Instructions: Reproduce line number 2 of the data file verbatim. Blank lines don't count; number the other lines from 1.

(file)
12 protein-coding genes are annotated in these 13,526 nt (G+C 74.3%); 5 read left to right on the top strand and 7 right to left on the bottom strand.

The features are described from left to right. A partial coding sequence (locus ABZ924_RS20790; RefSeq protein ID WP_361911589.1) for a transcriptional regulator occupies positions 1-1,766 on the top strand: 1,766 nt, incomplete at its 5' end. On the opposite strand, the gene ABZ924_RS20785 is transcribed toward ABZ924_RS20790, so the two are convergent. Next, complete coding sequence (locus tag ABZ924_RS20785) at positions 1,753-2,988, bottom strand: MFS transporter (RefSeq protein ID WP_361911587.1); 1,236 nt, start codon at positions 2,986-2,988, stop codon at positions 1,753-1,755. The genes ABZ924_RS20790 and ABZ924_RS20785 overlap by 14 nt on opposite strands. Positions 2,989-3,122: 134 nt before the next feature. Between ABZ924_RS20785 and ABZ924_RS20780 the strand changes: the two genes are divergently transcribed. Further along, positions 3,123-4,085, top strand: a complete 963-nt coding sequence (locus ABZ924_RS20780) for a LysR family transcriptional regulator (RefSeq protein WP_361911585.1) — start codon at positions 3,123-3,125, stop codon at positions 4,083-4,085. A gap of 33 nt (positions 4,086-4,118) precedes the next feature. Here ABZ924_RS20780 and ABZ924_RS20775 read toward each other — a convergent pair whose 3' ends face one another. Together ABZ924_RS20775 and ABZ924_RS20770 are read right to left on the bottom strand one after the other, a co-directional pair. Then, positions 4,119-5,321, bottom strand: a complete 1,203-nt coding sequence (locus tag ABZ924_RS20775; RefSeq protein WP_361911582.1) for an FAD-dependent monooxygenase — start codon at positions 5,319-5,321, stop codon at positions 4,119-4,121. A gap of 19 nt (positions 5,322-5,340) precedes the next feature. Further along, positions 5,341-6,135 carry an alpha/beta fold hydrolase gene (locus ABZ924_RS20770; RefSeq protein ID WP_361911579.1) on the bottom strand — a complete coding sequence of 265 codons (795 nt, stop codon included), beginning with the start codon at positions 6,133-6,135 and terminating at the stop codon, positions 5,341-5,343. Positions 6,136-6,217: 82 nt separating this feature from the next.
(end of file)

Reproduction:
The features are described from left to right. A partial coding sequence (locus ABZ924_RS20790; RefSeq protein ID WP_361911589.1) for a transcriptional regulator occupies positions 1-1,766 on the top strand: 1,766 nt, incomplete at its 5' end. On the opposite strand, the gene ABZ924_RS20785 is transcribed toward ABZ924_RS20790, so the two are convergent. Next, complete coding sequence (locus tag ABZ924_RS20785) at positions 1,753-2,988, bottom strand: MFS transporter (RefSeq protein ID WP_361911587.1); 1,236 nt, start codon at positions 2,986-2,988, stop codon at positions 1,753-1,755. The genes ABZ924_RS20790 and ABZ924_RS20785 overlap by 14 nt on opposite strands. Positions 2,989-3,122: 134 nt before the next feature. Between ABZ924_RS20785 and ABZ924_RS20780 the strand changes: the two genes are divergently transcribed. Further along, positions 3,123-4,085, top strand: a complete 963-nt coding sequence (locus ABZ924_RS20780) for a LysR family transcriptional regulator (RefSeq protein WP_361911585.1) — start codon at positions 3,123-3,125, stop codon at positions 4,083-4,085. A gap of 33 nt (positions 4,086-4,118) precedes the next feature. Here ABZ924_RS20780 and ABZ924_RS20775 read toward each other — a convergent pair whose 3' ends face one another. Together ABZ924_RS20775 and ABZ924_RS20770 are read right to left on the bottom strand one after the other, a co-directional pair. Then, positions 4,119-5,321, bottom strand: a complete 1,203-nt coding sequence (locus tag ABZ924_RS20775; RefSeq protein WP_361911582.1) for an FAD-dependent monooxygenase — start codon at positions 5,319-5,321, stop codon at positions 4,119-4,121. A gap of 19 nt (positions 5,322-5,340) precedes the next feature. Further along, positions 5,341-6,135 carry an alpha/beta fold hydrolase gene (locus ABZ924_RS20770; RefSeq protein ID WP_361911579.1) on the bottom strand — a complete coding sequence of 265 codons (795 nt, stop codon included), beginning with the start codon at positions 6,133-6,135 and terminating at the stop codon, positions 5,341-5,343. Positions 6,136-6,217: 82 nt separating this feature from the next.